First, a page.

News | Artificial Intelligence | June 03, 2019

SIIM and ACR Host Machine Learning Challenge for Pneumothorax Detection and Localization

Competition will see teams design artificial intelligence-based algorithms, with winning algorithms open sourced to benefit radiology

SIIM and ACR Host Machine Learning Challenge for Pneumothorax Detection and Localization

June 3, 2019 — The Society for Imaging Informatics in Medicine (SIIM) and the American College of Radiology (ACR) are collaborating with the Society of Thoracic Radiology (STR) and MD.ai to host a Machine Learning Challenge on Pneumothorax Detection and Localization on Kaggle. The challenge will use augmented annotations on the public chest radiograph dataset from the National Institutes of Health (NIH). The augmented annotations were created by radiologists from SIIM and STR using a commercial web-based tool from MD.ai, and follow the ACR Data Science Institute’s structured artificial intelligence (AI) use case for pneumothorax detection.

“SIIM is very excited to leverage prior annotation work and share the resulting dataset with ACR in this challenge” said Steven G. Langer, Ph.D., CIIP, professor of radiologic physics and imaging informatics at Mayo Clinic and co-chair of the SIIM Machine Learning Committee.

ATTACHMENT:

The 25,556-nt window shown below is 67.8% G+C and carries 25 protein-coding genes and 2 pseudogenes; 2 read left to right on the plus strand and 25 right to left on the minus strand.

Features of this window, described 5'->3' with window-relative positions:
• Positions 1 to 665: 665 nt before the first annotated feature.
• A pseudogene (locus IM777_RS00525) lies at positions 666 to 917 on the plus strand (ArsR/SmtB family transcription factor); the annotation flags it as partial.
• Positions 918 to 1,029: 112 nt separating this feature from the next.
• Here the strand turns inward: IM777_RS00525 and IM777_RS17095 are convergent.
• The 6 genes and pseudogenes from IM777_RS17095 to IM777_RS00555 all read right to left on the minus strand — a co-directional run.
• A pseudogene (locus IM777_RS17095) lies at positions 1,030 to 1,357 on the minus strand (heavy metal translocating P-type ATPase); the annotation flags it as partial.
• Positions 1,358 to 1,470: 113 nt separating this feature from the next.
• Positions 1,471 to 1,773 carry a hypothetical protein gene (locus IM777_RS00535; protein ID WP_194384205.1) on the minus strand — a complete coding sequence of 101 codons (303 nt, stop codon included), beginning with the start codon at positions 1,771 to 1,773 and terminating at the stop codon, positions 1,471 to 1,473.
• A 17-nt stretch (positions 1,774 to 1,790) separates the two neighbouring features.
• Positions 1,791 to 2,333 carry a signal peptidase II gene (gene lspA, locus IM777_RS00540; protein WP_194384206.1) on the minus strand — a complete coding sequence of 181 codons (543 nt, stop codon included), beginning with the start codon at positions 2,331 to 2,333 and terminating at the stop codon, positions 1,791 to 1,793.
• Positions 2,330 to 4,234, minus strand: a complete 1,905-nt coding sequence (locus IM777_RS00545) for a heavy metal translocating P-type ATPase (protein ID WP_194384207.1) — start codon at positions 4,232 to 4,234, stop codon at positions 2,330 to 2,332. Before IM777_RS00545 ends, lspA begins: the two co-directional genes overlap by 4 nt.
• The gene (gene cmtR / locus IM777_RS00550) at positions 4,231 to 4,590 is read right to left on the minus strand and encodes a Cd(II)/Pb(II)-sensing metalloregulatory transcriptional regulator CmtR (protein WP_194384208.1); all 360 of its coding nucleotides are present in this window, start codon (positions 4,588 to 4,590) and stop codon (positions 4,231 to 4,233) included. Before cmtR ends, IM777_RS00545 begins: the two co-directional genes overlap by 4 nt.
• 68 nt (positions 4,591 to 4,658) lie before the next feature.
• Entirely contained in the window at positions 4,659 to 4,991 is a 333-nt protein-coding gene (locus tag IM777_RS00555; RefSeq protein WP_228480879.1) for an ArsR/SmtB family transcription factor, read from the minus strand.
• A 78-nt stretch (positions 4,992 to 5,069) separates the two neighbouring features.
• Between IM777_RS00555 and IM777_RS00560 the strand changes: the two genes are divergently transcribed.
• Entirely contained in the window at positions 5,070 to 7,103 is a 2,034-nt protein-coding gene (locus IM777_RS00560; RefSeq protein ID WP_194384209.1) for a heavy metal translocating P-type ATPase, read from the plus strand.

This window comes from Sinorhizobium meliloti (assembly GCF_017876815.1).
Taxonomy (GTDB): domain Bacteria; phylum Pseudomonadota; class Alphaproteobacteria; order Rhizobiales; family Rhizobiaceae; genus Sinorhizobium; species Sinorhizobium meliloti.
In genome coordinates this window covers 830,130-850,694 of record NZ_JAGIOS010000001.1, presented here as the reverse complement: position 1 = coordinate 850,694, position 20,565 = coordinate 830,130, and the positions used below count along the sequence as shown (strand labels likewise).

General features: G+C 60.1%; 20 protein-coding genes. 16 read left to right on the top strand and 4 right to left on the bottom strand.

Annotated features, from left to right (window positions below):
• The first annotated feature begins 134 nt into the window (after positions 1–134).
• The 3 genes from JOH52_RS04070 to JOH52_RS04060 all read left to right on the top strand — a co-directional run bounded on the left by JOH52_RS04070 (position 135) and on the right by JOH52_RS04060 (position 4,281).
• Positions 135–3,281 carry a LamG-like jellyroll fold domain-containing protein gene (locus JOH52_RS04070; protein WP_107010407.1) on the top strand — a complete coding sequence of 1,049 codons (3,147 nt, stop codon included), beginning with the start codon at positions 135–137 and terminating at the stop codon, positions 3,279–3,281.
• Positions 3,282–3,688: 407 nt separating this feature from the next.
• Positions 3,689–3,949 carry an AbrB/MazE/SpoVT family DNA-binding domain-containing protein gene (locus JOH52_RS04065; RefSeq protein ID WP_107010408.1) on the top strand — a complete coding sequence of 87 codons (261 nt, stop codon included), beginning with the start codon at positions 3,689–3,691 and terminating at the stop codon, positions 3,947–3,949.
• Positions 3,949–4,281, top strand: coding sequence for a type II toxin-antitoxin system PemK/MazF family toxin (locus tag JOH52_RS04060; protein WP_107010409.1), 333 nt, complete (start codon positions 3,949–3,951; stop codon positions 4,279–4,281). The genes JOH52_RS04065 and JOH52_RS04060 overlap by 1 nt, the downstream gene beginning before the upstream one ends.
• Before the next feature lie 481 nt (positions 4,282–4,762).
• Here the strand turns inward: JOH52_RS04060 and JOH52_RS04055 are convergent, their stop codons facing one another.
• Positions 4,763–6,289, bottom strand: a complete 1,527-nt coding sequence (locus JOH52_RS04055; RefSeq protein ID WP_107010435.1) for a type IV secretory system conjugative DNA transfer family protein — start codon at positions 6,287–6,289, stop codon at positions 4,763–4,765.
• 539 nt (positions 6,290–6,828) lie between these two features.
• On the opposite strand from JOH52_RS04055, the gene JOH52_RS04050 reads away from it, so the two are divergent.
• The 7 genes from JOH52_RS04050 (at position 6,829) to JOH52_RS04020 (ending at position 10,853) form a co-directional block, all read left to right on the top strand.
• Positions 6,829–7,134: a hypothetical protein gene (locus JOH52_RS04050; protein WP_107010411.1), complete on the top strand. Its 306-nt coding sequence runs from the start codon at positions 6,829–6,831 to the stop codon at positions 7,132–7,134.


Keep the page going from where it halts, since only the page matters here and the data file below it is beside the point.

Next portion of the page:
Challenge participants will develop high-quality pneumothorax detection algorithms to prioritize patients for expedited review and treatment and promote the development of clinically relevant use cases for AI. Standards-based healthcare application programming interfaces (APIs) will be used to reduce the interoperability barriers to clinical implementation post-competition.

The ACR DSI and SIIM will use their respective talents and resources to promote deployment of the winning algorithm(s) into clinical use for the benefit of the greater medical imaging community, improving quality and efficiency in healthcare.

“We are encouraging participants to use standard healthcare APIs (FHIR and DICOMweb) in the competition,” added his fellow Co-Chair George Shih, M.D., MS, associate professor of clinical radiology at Weill Cornell Medicine, who is a paid consultant and an equity board member for MD.ai.

“This Kaggle competition will result in open source algorithms to help solve a serious healthcare problem that can lead to death if not identified and treated quickly,” said Bibb Allen Jr., M.D., FACR, ACR Data Science Institute chief medical officer. “By co-hosting this challenge to engage data scientists in solving real clinical problems defined in a structured AI use case, we are bringing together the radiology and technical communities to generate new healthcare solutions and improve patient care.”

“The STR is excited to participate in the augmentation of the NIH dataset by providing our subspecialty expertise in the annotation and adjudication process,” said Carol C. Wu, M.D., chair of the STR Big Data Subcommittee.